Qualys Blog Series – Threat Research Unit Report
The 2023 Qualys TruRisk Research Report from the Qualys Threat Research Unit (TRU) provides detailed research insights that are organized into five separate Risk Facts. In this blog, we look at Risk Fact #1 – Speed is the key to out-maneuvering adversaries.
The main lesson from Risk Fact #1 is obvious yet striking. On average, it takes an average of 30.6 days to patch weaponized vulnerabilities. Since vulnerabilities weaponize 10 days faster than that (19.5 days to be exact), organizations are exposed continuously to an enormous level of cyber risk . For the vulnerabilities on the U.S. Cyber Security and Infrastructure Security Agency’s (CISA) Known Exploited Vulnerability list, the disparity between the Time to Weaponize vs. Mean Time to Remediate (MTTR) vulnerabilities is even more significant.
Whether the lag in patching is due to cybersecurity tooling, talent, or time, two takeaways are clear from the data.
- Security teams are disadvantaged in their fight against threat actors.
- A better approach to vulnerability management is sorely needed, including prioritization, faster remediation, and ongoing monitoring.
Let’s focus on the second point and what you can do about it.
Vulnerability Prioritization vs. Patch
With vulnerabilities spilling in by the minute, security and IT teams need to know what’s critical, and why. This information informs fast and targeted remediation workflows allowing for security-IT collaboration and reduced MTTR. However, attributing vulnerabilities to a named threat actor is often time-consuming and difficult. On average, attribution happens 95 days (about three months) after a vulnerability is published and 74.3 days (about two and a half months) after the CVE is patched. In addition, attribution does not always indicate faster patching. For example, the scatter chart below compares the age vulnerabilities to the remediation completion in percentages of 34 different products. These results are literally all over the map!
However, what happens when we filter vulnerabilities and patches down to two product categories only? For example, Windows and Chrome?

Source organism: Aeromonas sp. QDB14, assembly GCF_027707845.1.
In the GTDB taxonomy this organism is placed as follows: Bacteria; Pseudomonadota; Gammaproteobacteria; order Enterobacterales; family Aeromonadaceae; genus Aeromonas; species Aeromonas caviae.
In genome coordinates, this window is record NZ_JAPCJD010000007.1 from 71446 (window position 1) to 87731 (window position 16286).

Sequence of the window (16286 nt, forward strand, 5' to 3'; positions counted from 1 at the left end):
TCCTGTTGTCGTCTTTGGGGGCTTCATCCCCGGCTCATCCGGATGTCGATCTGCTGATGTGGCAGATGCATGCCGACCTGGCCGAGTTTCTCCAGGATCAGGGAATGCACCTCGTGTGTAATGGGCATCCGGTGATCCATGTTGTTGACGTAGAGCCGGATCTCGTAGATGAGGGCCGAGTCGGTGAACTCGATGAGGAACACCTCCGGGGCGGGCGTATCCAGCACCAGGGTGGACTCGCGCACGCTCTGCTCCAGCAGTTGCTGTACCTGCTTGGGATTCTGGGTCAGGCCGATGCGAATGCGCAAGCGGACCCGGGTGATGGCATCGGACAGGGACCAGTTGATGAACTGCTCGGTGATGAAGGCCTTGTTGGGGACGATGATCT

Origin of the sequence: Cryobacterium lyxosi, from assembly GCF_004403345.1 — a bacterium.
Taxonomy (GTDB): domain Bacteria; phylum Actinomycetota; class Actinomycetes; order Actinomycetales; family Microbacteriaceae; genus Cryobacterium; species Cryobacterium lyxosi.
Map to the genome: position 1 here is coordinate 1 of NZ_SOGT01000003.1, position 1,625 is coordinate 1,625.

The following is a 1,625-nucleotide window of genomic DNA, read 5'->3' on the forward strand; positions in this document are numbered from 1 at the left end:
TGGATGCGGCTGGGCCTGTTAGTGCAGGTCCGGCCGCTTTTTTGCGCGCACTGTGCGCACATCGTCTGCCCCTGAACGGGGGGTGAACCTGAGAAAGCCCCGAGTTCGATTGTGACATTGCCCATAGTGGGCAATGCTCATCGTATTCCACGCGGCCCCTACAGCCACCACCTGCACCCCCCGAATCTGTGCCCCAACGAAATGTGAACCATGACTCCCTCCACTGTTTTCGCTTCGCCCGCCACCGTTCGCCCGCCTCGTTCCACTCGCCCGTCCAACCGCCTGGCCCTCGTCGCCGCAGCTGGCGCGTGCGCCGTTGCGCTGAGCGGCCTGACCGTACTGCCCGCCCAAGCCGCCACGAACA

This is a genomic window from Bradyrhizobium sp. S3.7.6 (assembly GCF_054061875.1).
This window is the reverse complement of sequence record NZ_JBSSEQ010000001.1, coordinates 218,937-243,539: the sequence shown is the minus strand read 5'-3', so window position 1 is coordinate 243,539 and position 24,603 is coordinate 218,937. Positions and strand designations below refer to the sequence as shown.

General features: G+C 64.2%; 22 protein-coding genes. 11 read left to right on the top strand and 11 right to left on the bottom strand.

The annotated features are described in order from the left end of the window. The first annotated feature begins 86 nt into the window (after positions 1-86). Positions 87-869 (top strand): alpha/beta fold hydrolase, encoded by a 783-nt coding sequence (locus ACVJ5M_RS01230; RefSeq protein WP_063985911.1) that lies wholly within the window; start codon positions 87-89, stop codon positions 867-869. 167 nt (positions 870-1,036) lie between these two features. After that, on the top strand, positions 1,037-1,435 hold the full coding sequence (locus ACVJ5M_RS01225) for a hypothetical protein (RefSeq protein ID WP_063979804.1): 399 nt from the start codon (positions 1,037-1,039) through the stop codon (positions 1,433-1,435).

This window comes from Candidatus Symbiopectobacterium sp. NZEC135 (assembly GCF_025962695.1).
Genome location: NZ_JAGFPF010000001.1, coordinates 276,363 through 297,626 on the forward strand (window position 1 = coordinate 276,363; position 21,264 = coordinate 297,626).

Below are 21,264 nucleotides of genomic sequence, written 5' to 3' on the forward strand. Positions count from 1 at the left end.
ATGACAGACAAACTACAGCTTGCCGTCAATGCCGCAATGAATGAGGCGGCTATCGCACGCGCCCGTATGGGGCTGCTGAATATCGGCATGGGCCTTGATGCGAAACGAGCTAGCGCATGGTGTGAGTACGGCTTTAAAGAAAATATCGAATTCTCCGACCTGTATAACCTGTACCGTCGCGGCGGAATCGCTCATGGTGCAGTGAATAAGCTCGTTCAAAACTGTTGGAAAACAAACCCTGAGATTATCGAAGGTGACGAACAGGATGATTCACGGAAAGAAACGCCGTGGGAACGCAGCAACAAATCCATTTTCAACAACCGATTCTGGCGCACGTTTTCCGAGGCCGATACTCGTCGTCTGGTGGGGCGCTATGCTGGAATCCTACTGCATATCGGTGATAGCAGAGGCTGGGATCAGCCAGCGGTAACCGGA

After filtering vulnerabilities down to those associated with Windows and Chrome only, patches are deployed to approximately 90% of the organization’s infrastructure before the next wave of monthly patching begins. This is good news!
The reason for this positive change is that the number of vulnerabilities that these two products receive is significantly higher than most, making vulnerability prioritization more accurate and efficient for security stakeholders. Second, both Windows and Chrome patches are easily automated, allowing security and IT teams to catch up to the faster attack speed of threat actors. The recipe for success is two-fold: 1. Good data inputs and, 2. Data-informed automation.
Regarding Risk Fact #1, the research from Qualys TRU underscores how a unified approach to vulnerability management and patch management can improve vulnerability prioritization and automated response. The level of accessible and actionable threat intelligence can be directly correlated with remediation success rates.
Malicious actors make it their business to understand the vulnerabilities that can render the most damage to their targets. At Qualys, it is our business to shift the asymmetric access to threat knowledge away from threat actors to CISOs and their security teams. Stay tuned here for more practical insights from the Qualys TRU Research Report.
Get the full 2023 Qualys TruRisk Research Report and learn about all five Risk Facts now.